March 15, 2005 | ESPN.com's NCAA Tournament coverage
Rick Pitino is a man on a mission.
Yes, the Louisville coach already has a national championship ring but he'd love to take a third school to the Final Four after leading Providence and Kentucky there (remember, he coached Kentucky to the national title in 1996).
How do you think Pitino felt when he saw the NCAA Tournament bracket revealed on TV?
His Cardinals went 29-4, won the Conference USA regular-season and tournament championships and were ranked No. 4 in both final polls (ESPN/USA Today and AP) and for all that achievement, they were rewarded with a No. 4 seed!
Louisville won 18 of its last 19 games. Earlier in the season, the Cardinals lost a heartbreaker to Kentucky, a No. 2 seed, on a last-second shot. They won the C-USA tournament on a hostile court in Memphis.
Not only did the Cardinals get a No. 4 seed, but they're also staring at a potential second-round showdown against Georgia Tech a team that finished strong and made the Final Four last season.
That is unbelievable!
And, of course, they're on the same side of the Albuquerque Regional bracket as No. 1-seed Washington.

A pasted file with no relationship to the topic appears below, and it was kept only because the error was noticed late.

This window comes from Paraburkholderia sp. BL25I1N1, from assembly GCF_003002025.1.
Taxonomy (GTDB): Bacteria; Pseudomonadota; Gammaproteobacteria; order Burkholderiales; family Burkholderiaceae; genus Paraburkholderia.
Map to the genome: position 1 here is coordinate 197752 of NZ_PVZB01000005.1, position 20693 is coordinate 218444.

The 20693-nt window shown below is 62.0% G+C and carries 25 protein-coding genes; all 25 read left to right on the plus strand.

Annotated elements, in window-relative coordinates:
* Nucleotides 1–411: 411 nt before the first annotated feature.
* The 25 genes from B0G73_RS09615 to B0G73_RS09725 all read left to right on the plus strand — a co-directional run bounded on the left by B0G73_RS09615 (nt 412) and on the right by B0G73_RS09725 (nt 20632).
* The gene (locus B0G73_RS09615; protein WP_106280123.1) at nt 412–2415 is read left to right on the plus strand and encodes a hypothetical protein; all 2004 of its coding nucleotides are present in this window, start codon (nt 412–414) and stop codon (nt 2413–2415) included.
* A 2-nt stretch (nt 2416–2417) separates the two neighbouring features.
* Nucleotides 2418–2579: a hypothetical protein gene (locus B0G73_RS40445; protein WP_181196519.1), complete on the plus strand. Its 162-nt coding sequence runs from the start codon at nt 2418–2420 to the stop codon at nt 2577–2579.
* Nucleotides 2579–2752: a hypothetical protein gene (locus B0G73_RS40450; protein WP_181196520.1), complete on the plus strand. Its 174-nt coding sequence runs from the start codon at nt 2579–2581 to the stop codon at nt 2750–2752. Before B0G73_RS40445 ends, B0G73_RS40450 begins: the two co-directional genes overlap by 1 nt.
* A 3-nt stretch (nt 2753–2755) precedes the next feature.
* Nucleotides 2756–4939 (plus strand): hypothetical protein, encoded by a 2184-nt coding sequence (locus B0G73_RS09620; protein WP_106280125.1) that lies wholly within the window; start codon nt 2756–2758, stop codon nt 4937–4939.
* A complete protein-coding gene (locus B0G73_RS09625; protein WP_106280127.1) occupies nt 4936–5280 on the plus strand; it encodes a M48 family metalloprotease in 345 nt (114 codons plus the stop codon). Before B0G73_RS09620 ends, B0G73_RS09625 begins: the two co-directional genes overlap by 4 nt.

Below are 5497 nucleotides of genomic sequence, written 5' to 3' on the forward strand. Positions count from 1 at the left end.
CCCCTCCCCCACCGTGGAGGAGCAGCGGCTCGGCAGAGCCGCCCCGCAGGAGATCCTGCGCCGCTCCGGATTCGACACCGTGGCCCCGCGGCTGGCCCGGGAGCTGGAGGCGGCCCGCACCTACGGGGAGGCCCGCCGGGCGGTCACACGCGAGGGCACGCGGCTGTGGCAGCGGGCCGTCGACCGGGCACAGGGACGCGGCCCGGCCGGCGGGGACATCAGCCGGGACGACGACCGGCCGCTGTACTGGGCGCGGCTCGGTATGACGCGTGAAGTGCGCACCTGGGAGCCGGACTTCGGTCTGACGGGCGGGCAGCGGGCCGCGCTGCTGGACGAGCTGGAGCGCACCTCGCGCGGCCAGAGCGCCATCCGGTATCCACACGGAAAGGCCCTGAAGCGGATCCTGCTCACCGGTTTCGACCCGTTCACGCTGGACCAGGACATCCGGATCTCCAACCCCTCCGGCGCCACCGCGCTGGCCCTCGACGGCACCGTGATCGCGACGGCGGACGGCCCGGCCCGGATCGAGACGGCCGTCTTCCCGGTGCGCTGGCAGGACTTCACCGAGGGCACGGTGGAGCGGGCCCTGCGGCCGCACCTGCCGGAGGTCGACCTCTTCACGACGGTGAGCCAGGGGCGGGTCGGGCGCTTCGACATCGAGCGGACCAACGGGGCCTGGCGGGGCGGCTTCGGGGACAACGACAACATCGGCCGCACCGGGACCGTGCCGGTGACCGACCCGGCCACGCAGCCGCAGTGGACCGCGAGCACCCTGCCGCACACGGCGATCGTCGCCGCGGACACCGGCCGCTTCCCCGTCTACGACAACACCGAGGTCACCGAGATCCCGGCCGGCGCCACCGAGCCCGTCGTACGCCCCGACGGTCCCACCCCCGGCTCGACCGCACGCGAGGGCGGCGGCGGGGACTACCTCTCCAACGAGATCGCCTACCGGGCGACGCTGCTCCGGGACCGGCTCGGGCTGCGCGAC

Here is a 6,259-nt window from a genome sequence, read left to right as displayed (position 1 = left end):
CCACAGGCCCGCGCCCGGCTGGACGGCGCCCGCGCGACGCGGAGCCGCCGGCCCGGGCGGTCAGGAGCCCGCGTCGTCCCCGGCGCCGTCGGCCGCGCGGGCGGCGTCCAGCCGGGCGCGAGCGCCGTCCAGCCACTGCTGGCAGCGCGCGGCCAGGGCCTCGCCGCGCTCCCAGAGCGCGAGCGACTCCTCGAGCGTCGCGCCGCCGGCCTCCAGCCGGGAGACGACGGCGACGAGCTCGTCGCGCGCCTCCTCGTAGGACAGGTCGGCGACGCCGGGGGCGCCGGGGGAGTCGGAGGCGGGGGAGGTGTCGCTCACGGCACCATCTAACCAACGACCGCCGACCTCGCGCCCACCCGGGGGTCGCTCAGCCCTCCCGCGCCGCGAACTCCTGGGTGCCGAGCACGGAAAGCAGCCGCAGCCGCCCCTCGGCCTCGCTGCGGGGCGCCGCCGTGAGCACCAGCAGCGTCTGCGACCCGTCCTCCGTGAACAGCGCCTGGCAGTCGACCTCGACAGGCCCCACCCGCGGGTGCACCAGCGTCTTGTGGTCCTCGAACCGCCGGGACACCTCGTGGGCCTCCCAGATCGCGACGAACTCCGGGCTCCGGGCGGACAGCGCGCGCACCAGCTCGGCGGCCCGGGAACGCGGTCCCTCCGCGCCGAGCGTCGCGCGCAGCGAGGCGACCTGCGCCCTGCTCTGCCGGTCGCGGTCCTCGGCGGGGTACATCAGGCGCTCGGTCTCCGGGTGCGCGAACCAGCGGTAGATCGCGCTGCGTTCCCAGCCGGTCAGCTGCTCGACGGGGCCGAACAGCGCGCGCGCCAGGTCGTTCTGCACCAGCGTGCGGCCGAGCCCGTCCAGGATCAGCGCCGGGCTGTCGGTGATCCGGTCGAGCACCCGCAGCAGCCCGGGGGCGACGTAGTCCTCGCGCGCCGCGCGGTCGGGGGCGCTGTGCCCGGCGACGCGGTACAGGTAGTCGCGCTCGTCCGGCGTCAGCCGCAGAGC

But Louisville has the potential to make some noise despite the tough draw. My C-USA player of the year, junior Francisco Garcia, is one of the most versatile players in America. Junior point guard Taquan Dean can be dangerous. Senior Larry O'Bannon scored 33 points vs. Charlotte earlier this month.
I believe that Pitino felt his team was worthy of being a No. 2 seed. He will use the perceived disrespect as motivation as he prepares his team for its first-round game against Louisiana-Lafayette. Can he take the Cardinals as far as he's taken his previous teams?
After Pitino led Kentucky to the '96 national title, he and the Wildcats returned to the title game in '97 only to be upset by Arizona. Then Pitino left Bluegrass country for the NBA and the Boston Celtics.
Louisville has the potential to make noise despite the tough draw.
(Tubby Smith took over as head coach at Kentucky in '97 and has been there ever since. Smith won the national title in '98, the year after Pitino left.)
Later, in 2001, Pitino became head coach at Louisville. In his four seasons at the helm, Pitino, 52, has done a great job averaging 23 wins per season and leading the Cardinals to three straight NCAA tourneys.
This season, all four of Louisville's losses came against teams competing in the postseason: Iowa and Kentucky are in the NCAA Tournament, Memphis and Houston are NIT-bound.
The Cardinals are a club to watch in the Big Dance. I expect to see them in the Elite Eight.
Dick Vitale coached the Pistons and the University of Detroit before broadcasting ESPN's first college basketball game in 1979. Send a question to Vitale for possible use on ESPNEWS.